• A stator in the third powerhouse at Grand Coulee.
  • The penstocks above the water at Hoover Dam
  • The top of Shasta Dam in California
  • An automated gate structure on a canal in Washington.
  • An aerial photo of the sunsetting at Ruedi Reservoir in Colorado.

HISTORY

Less than one percent of water on Earth is suitable for people to use, and that small percentage must be shared with nature. The other 99+ percent is either too salty or brackish, or it is unavailable in icecaps, glaciers, the atmosphere and groundwater. Since the American West is generally arid, water has always been a major concern of Native Americans and settlers, who relied upon the relatively meager supply for agriculture, settlement and industry.

As settlers moved into the West, they had to watch the gush of spring and early summer runoff flow away from their towns and crops. They knew they had lost water and that it would not be available in the dry days of late summer when water shortages are common in the West. Settlers responded by developing relatively simple and inexpensive water projects and creating complicated water law systems. Varied in details, western water law systems generally permanently allocated the right to use water based on the concept of prior appropriation (first in time, first in right) for beneficial use.

At first, water development projects were simple. Settlers diverted water from a stream or river and used it nearby; but, in many areas, the demand for water outstripped the supply. As demands for water increased, settlers wanted to store runoff, which they considered "wasted," for later use. Storage projects helped maximize water use and made more water available for use when needed. Unfortunately, private and state-sponsored irrigation ventures often failed because of lack of money and/or lack of engineering skill. This resulted in mounting pressure for the federal government to develop water resources.

In the jargon of the day, advocates called irrigation projects "reclamation projects." The concept was that irrigation would "reclaim" or "subjugate" western arid lands for human use. Many pressures contributed to the discussions that influenced American public opinion, Congress, and the executive branch to support of "reclamation."

Reclamation Becomes a Federal Program

President Theodore Roosevelt supported the "reclamation" movement because of his personal experience in the West, and because of his "conservation" ethic. At that time, "conservation" meant a movement for sustained exploitation of natural resources through careful management for the good of the many. Roosevelt also believed "reclamation" would permit "homemaking" and support the agrarian Jeffersonian Ideal. Reclamation supporters believed the program would make homes for Americans on family farms. Passed in both Houses of Congress by wide margins, President Roosevelt signed the Reclamation Act on June 17, 1902.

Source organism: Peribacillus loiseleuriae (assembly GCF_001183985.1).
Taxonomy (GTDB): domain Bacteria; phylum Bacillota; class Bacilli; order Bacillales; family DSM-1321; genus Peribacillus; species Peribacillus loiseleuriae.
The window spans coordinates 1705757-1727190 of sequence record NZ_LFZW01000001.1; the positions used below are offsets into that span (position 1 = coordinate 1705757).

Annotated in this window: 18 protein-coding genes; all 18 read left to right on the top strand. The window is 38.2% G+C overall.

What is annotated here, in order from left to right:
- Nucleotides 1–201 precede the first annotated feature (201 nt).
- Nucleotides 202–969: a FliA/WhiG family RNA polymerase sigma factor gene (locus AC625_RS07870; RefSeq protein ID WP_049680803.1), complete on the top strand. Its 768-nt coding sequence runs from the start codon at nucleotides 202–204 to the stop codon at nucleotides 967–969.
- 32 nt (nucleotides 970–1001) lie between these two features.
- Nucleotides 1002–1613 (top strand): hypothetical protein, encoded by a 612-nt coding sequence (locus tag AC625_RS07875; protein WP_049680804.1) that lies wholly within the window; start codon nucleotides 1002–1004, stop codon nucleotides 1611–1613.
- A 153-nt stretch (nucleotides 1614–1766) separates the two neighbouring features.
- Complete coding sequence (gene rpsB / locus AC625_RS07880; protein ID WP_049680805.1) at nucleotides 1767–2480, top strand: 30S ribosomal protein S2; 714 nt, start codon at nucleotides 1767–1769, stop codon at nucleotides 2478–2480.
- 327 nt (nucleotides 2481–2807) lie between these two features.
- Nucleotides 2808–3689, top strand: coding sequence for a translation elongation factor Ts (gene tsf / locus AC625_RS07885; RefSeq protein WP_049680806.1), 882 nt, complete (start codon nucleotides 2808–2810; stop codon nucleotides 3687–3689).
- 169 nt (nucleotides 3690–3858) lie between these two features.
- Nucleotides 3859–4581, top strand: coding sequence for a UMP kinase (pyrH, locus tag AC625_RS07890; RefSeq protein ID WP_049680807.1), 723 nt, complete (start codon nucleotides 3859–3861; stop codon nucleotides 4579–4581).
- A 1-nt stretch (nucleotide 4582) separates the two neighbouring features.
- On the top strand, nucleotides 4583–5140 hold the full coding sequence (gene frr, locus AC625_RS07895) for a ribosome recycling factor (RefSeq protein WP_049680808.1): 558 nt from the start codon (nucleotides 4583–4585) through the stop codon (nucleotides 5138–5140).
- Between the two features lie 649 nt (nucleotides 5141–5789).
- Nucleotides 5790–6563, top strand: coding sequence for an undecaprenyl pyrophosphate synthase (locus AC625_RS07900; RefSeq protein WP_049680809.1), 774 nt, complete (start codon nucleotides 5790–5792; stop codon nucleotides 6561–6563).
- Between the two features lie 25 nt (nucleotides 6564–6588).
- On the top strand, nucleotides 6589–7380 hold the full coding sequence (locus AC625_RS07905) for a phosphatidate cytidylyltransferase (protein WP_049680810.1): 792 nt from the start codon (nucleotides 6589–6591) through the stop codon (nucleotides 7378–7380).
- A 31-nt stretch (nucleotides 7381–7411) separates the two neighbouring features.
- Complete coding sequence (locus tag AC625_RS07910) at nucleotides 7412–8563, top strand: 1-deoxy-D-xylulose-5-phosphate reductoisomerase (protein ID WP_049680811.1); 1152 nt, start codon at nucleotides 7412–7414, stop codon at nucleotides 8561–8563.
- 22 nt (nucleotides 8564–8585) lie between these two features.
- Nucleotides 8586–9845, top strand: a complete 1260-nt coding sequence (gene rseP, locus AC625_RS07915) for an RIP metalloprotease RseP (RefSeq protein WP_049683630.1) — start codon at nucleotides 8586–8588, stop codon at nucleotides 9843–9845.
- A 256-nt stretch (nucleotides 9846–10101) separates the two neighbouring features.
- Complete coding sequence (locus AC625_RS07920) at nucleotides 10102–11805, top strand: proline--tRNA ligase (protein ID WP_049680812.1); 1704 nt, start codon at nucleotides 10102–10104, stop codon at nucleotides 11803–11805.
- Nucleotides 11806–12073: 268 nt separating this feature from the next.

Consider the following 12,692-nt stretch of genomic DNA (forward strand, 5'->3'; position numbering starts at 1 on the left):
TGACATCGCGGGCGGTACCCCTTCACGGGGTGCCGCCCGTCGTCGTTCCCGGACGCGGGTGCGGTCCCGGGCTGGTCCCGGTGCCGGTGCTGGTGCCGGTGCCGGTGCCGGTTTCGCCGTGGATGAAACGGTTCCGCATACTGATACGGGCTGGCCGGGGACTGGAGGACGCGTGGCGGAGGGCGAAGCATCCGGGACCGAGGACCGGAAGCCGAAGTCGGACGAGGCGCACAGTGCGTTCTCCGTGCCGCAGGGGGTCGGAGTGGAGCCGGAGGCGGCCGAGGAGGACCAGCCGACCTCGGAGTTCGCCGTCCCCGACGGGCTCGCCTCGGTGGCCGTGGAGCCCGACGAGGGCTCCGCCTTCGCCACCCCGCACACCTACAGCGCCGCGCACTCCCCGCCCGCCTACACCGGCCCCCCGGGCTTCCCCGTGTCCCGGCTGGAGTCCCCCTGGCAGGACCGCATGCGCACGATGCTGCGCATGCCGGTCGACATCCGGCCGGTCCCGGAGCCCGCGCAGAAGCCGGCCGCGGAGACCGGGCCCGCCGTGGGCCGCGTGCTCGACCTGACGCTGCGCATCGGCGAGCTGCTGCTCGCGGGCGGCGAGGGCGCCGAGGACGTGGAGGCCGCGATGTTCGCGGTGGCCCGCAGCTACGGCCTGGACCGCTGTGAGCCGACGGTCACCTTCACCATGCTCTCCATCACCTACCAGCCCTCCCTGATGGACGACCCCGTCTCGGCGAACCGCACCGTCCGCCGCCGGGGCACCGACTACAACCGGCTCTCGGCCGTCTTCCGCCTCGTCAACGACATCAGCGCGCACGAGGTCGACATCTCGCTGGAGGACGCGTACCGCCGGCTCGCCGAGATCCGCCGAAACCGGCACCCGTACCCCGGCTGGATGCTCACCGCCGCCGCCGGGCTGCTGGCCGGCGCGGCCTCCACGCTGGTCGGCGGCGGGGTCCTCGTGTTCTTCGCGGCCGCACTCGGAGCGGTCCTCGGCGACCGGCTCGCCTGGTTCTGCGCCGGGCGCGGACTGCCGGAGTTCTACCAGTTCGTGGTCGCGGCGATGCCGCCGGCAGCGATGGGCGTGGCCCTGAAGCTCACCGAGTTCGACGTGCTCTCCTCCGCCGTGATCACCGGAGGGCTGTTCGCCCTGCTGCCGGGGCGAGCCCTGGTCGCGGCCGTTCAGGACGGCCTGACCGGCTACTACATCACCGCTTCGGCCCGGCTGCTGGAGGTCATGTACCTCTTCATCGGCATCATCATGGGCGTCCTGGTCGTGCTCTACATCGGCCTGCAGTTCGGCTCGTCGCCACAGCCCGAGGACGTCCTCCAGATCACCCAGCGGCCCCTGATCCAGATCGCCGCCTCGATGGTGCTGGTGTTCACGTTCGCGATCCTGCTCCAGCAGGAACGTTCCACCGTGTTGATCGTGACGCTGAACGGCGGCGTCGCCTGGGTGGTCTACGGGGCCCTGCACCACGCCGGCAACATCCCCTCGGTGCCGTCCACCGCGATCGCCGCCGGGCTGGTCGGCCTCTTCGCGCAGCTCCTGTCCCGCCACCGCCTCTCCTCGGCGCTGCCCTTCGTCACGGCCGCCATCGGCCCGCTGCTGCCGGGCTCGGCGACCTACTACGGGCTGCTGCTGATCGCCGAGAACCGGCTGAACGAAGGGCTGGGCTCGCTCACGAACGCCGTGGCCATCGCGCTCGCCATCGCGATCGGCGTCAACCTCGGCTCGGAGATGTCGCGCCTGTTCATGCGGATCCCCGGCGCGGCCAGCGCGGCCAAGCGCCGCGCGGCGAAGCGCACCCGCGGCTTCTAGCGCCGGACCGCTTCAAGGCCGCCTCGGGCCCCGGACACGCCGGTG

The Reclamation Act required that:

Nothing in this act shall be construed as affecting or intended to affect or in any way interfere with the laws of any State or Territory relating to the control, appropriation, use, or distribution of water...or any vested right acquired thereunder, and the Secretary of the Interior...shall proceed in conformity with such laws...

Therefore, to implement the act, Reclamation was required to comply with numerous and often widely varying state and territorial legal codes. Development and ratification over the years of numerous interstate compacts governing the sharing of stream flows between states, as well as several international treaties governing the sharing of streams by the United States with Mexico or Canada, made Reclamation's efforts to comply with U.S., state and territorial water law even more complex.

Principles of the Reclamation Program

Reclamation, at the direction of the various administrations and the Congress, developed several basic principles for the reclamation program during its early years. The details have changed over the years, but the general principles remain:

  • Federal monies on reclamation water development projects would be repaid by the water users who benefitted;
  • Projects remain federal property even when the water users repay their share of federal construction costs;
  • Reclamation generally contracts with the private sector for construction work;
  • Recamation employees administer contracts and inspect construction to assure that contractors' work meets government specifications;
  • In the absence of acceptable bids on a contract, Reclamation, especially in its early years, would complete a project by "force account" (that is, would use Reclamation employees to do the construction work); and,
  • Hydroelectric power revenues could be used to repay project construction charges.

Reclamation Today

Today, Reclamation is the largest wholesale water supplier in the United States, and the nation's second largest producer of hydroelectric power. It currently has more than 180 projects in the 17 western states which are managed out of more than 20 area offices. The area offices are within five regions which are organized around western watersheds. Many projects are actually operated and maintained by the water users. Reclamation's projects provide agricultural, municipal, and industrial water to about one-third of the population of the West. Farmers on Reclamation projects produce a significant percentage of the value of all crops in the United States, including about 60 percent of the vegetables and 25 percent of the fruit and nut crops.

To learn more about Reclamation's history, please visit the history of Reclamation.

Updated: July 6, 2012